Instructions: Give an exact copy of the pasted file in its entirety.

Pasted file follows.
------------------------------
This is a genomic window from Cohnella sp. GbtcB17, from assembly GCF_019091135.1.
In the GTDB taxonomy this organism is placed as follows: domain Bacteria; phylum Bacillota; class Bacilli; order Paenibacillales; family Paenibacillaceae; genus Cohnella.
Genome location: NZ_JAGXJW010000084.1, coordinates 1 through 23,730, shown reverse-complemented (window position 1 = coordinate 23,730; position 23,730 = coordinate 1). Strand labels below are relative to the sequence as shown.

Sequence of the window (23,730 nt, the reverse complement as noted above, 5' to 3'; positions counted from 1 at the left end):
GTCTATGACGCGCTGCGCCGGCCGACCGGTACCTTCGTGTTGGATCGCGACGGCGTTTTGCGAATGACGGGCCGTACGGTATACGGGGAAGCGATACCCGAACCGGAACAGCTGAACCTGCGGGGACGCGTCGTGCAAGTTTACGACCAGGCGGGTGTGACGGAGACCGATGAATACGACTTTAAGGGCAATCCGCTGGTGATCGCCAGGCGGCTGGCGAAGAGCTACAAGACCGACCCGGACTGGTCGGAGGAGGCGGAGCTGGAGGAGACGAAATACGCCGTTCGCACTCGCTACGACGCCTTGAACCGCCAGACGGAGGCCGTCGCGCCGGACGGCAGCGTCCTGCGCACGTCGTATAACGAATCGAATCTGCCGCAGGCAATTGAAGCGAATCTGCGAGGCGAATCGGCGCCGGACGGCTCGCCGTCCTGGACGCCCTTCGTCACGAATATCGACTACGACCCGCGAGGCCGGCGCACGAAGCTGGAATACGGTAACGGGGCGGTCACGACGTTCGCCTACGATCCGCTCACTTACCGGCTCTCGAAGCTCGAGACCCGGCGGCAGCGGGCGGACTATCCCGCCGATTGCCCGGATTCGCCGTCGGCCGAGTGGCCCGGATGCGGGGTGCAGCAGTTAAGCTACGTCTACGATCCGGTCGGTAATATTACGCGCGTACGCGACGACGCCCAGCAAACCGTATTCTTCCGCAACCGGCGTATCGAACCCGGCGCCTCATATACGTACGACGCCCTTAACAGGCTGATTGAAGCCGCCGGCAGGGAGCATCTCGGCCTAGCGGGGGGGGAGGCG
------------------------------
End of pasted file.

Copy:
This is a genomic window from Cohnella sp. GbtcB17, from assembly GCF_019091135.1.
In the GTDB taxonomy this organism is placed as follows: domain Bacteria; phylum Bacillota; class Bacilli; order Paenibacillales; family Paenibacillaceae; genus Cohnella.
Genome location: NZ_JAGXJW010000084.1, coordinates 1 through 23,730, shown reverse-complemented (window position 1 = coordinate 23,730; position 23,730 = coordinate 1). Strand labels below are relative to the sequence as shown.

Sequence of the window (23,730 nt, the reverse complement as noted above, 5' to 3'; positions counted from 1 at the left end):
GTCTATGACGCGCTGCGCCGGCCGACCGGTACCTTCGTGTTGGATCGCGACGGCGTTTTGCGAATGACGGGCCGTACGGTATACGGGGAAGCGATACCCGAACCGGAACAGCTGAACCTGCGGGGACGCGTCGTGCAAGTTTACGACCAGGCGGGTGTGACGGAGACCGATGAATACGACTTTAAGGGCAATCCGCTGGTGATCGCCAGGCGGCTGGCGAAGAGCTACAAGACCGACCCGGACTGGTCGGAGGAGGCGGAGCTGGAGGAGACGAAATACGCCGTTCGCACTCGCTACGACGCCTTGAACCGCCAGACGGAGGCCGTCGCGCCGGACGGCAGCGTCCTGCGCACGTCGTATAACGAATCGAATCTGCCGCAGGCAATTGAAGCGAATCTGCGAGGCGAATCGGCGCCGGACGGCTCGCCGTCCTGGACGCCCTTCGTCACGAATATCGACTACGACCCGCGAGGCCGGCGCACGAAGCTGGAATACGGTAACGGGGCGGTCACGACGTTCGCCTACGATCCGCTCACTTACCGGCTCTCGAAGCTCGAGACCCGGCGGCAGCGGGCGGACTATCCCGCCGATTGCCCGGATTCGCCGTCGGCCGAGTGGCCCGGATGCGGGGTGCAGCAGTTAAGCTACGTCTACGATCCGGTCGGTAATATTACGCGCGTACGCGACGACGCCCAGCAAACCGTATTCTTCCGCAACCGGCGTATCGAACCCGGCGCCTCATATACGTACGACGCCCTTAACAGGCTGATTGAAGCCGCCGGCAGGGAGCATCTCGGCCTAGCGGGGGGGGAGGCG